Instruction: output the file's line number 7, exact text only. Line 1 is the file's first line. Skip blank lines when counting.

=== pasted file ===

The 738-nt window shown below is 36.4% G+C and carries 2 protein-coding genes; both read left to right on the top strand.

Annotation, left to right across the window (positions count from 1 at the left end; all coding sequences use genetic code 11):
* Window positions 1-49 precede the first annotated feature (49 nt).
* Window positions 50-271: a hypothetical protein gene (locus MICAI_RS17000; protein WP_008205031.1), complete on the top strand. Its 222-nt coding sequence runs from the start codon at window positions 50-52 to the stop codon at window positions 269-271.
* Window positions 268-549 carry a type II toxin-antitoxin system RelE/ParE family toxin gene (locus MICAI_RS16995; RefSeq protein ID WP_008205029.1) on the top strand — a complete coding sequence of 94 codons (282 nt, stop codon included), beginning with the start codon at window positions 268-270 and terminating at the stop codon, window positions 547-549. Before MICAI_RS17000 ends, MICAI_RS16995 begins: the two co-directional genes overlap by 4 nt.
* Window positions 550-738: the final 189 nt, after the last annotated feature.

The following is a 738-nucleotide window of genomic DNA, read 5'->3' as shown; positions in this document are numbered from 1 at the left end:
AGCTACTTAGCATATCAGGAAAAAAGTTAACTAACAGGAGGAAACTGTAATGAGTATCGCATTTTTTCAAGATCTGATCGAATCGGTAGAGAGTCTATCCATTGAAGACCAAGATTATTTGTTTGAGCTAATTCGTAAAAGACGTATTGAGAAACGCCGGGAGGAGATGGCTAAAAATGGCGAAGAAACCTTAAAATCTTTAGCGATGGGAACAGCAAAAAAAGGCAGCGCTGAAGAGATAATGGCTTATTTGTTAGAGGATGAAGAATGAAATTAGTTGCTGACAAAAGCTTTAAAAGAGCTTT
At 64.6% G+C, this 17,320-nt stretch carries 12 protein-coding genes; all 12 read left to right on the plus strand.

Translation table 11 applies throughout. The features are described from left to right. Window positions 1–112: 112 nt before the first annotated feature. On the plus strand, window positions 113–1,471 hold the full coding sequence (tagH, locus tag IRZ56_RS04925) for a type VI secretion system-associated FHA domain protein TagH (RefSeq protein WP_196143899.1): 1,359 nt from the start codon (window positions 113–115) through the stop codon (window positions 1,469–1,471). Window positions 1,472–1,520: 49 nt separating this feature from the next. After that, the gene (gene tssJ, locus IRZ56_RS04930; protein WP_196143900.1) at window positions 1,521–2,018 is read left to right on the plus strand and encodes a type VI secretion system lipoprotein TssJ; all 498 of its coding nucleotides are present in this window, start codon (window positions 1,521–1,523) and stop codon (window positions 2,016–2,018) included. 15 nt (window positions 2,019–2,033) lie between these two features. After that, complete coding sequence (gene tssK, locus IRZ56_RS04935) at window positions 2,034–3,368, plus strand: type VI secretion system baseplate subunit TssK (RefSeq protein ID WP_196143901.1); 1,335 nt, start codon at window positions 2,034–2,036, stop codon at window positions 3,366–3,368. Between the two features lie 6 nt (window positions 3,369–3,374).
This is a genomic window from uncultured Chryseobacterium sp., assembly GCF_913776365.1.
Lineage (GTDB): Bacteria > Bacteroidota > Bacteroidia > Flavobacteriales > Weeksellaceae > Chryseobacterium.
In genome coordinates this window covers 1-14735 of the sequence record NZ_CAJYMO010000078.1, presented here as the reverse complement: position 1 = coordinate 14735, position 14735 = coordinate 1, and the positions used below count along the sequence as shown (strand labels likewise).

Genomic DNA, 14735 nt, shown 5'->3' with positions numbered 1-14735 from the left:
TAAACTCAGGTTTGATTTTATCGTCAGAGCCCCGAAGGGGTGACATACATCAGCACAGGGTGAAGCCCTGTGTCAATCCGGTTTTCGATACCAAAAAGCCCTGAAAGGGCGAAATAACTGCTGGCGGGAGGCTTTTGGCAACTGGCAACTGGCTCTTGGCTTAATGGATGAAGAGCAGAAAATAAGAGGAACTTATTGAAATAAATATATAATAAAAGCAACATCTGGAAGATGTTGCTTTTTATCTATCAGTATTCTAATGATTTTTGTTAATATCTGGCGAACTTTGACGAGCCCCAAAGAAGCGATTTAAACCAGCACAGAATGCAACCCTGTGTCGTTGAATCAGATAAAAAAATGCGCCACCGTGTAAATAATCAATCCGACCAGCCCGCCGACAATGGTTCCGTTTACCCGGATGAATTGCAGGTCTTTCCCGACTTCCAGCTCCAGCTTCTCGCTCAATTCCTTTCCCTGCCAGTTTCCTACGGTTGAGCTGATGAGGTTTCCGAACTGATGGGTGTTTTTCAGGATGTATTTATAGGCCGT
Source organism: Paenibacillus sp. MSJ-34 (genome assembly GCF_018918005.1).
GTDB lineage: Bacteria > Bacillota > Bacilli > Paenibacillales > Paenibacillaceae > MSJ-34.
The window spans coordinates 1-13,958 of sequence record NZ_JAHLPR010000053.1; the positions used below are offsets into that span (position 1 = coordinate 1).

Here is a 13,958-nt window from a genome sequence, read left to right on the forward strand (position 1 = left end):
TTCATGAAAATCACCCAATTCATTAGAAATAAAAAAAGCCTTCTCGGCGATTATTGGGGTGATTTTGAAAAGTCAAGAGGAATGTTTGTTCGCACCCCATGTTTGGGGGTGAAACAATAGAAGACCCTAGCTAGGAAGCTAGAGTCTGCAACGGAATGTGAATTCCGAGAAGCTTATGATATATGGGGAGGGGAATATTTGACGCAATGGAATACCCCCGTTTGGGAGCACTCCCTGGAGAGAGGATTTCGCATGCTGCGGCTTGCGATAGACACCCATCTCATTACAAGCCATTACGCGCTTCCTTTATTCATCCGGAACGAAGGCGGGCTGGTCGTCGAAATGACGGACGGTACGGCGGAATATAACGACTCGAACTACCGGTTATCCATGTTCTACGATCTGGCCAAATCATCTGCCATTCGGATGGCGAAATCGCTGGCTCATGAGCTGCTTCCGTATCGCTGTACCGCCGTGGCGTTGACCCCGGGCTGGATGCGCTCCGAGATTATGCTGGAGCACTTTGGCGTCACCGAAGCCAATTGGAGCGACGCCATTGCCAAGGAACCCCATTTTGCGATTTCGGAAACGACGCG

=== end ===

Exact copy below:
The following is a 738-nucleotide window of genomic DNA, read 5'->3' as shown; positions in this document are numbered from 1 at the left end: